SAQ, subsidies, and Revenue Quebec : a large household requires

compares-celles-organismes-semblables-autresThe Quebec government is expected to give a big broom to the Société des alcools (SAQ), to the revenue Agency in the stream of subsidies to firms, the commission on the review of government programs and chaired by the ex-minister Lucienne Robillard.

The treasury Board president Martin Coiteux, in front of the liberal members of parliament met behind closed doors yesterday, was brushed in broad strokes a picture of the second report of the Commission which shall be made public next week after a year of work, representing 2 million dollar budget.

First of all, the government intends to make permanent the mechanism for review of programmes. An office will be created within the treasury Board and a new ministerial committee will be formed, which pérennisera the year. This reflection will also become essential that the law prohibiting deficits or contributions to the generations Fund. The issues of governance and the sustainability of the program review of occupy a prominent place in the report to be divided into several volumes.

SAQ: a model to reconsider

The Couillard government has received the document at the beginning of the summer. As was The Press, the Commission points to a serious lack of efficiency at the SAQ and recommends to reconsider the “business model”, namely, the monopoly enjoyed by the company is currently State. Without making a recommendation, it suggests ways to work around this lack of efficiency without increasing prices for consumers.

It is important that “the government protects its income,” insist the authors of the report. “It would be sufficient to replace the dividends by an increase in the specific tax on alcoholic beverages sold by the SAQ. This increase would not impact on the final sale price as it would replace the dividend paid to the shareholder. The government could also introduce a tax on the consumption rate particular to the alcohol, thus allowing the amount of the fee fluctuate depending on the price of the product sold”, continue the authors.

Figures embarrassing

The figures identified by the commission Robillard are embarrassing for the corporation. Compared to those of other similar organizations, the administrative expenses of the SAQ are much higher. Thus, for the period 2010-2014, the SAQ swallows 21% of its net sales in administrative costs, the highest level with that of Newfoundland. For 2014, the LCBO (liquor control board of Ontario) asked 16% in administration costs; they accounted for 10% in British Columbia and 8% in several States. One does not question the relationship of work or the number employees, but the monopoly position of the SAQ is referred to as the source of the problem.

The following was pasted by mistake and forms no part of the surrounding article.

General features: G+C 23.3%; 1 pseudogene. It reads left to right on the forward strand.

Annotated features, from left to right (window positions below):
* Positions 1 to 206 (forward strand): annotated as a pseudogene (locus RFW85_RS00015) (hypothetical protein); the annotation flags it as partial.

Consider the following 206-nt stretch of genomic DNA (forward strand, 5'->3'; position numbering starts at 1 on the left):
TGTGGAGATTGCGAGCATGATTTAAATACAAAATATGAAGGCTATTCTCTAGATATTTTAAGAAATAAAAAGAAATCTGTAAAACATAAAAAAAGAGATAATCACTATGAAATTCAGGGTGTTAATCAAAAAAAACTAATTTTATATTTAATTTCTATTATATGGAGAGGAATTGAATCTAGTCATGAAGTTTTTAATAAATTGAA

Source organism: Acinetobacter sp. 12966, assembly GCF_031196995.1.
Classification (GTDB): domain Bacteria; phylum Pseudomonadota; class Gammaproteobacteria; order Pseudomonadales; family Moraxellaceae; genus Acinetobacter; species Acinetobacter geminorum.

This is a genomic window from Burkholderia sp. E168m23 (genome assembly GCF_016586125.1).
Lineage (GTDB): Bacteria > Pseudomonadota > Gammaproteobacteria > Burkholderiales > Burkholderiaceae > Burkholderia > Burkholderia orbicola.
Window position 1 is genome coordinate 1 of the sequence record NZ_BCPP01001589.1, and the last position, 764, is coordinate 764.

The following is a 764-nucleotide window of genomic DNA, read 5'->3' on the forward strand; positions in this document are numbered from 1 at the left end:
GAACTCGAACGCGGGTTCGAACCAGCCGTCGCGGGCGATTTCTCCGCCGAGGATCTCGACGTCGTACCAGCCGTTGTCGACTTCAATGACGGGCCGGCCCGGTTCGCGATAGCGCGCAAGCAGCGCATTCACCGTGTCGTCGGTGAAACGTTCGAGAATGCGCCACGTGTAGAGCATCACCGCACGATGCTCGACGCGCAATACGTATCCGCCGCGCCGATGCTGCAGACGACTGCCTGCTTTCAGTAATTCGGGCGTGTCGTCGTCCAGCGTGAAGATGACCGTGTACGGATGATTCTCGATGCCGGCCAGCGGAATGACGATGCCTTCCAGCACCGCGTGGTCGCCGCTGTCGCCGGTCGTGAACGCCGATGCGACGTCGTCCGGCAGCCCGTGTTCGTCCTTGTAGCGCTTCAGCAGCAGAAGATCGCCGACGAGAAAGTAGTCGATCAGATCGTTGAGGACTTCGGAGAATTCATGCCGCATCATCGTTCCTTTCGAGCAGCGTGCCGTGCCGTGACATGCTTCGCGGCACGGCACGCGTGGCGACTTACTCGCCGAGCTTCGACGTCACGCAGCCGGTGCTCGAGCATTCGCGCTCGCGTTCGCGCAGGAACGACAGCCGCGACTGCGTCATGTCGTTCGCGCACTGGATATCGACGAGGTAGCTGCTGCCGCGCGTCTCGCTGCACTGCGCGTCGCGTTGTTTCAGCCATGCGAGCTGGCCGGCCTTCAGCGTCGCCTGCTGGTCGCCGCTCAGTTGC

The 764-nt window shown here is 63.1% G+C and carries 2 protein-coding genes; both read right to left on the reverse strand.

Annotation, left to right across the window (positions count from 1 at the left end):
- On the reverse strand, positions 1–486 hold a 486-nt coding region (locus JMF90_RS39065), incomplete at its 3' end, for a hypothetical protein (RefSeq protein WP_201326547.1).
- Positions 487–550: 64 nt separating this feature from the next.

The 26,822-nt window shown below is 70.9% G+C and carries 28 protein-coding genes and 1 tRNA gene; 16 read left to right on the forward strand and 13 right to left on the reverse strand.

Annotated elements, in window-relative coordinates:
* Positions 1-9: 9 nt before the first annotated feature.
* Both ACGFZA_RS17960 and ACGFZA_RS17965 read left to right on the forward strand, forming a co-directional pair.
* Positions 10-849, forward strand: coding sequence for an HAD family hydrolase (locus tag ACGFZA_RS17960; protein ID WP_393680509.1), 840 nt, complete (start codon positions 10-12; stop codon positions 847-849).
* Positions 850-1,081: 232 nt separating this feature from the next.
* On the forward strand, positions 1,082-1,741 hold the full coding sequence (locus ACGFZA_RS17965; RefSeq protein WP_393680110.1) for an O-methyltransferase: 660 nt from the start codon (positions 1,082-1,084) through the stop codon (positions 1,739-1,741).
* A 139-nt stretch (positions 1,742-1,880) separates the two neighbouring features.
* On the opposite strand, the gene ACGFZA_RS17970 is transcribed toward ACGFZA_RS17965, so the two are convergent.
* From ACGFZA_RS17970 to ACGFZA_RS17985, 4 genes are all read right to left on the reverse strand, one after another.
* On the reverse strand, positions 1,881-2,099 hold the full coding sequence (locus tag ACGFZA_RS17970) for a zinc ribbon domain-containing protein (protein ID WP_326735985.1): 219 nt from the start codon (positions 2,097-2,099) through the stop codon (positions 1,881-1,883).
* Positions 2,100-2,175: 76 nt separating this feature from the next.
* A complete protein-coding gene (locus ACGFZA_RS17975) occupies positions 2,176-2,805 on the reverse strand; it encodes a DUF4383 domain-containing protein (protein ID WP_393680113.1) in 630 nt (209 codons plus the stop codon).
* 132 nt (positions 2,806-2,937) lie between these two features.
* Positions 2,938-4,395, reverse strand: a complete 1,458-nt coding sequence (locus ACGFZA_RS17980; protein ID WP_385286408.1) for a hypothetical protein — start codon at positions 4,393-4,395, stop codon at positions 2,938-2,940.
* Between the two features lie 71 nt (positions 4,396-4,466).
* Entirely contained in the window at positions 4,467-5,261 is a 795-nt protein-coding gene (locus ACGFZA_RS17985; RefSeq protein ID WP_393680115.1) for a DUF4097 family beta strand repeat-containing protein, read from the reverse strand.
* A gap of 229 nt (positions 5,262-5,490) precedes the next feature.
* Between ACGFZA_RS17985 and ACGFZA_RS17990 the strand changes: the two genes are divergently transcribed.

Revenu Quebec: a disturbing trend

Revenu Québec is also in the line of sight to the Commission. The agence québécoise costs more expensive to administer and collects less taxes year after year. The question poses a problem quickly policy. Without surrendering its autonomy, Quebec could transfer some of the collection activities of the federal corporate income tax, it was suggested.

The performance of the agency in quebec in jeopardy, because the administration costs are constantly increasing, and the prospects do not allow to predict reversal of this trend. As the federal Agency income, Quebec should require more of the directors of the tax department.

In 2010, Revenu Québec was better than the federal agency, but this difference in favour of it had melted quickly in 2013-2014. In terms of efficiency, Revenue Quebec is now on an equal footing with the federal agency in 2014. Revenue Canada should hone in the future, however. In recent years, the inland revenue quebec has spent more and more each year, the name of the fight against tax evasion, while Revenue Canada has reduced its expenditures, where an efficiency gain.

Broom in the help

The financial assistance programs of all flours offered by Quebec and deserve as a broom to put an end to duplication. It is almost 1 billion ($900 million) that the government distributes each year to companies, in direct or indirect aid.

The money passes through a skein of 84 programs administered by 12 different ministries. If one adds to this the indirect support, it is more than 500 organizations that are scattered about the line of fire. The opportunities of overlap are numerous, not to mention that programs can survive even if their reason for being is no longer obvious. Already the ministry of Economy, the minister responsible, Jacques Daoust, has initiated a 180-degree turn on the assistance to enterprises: case of equity participation, are increasingly replacing grants.

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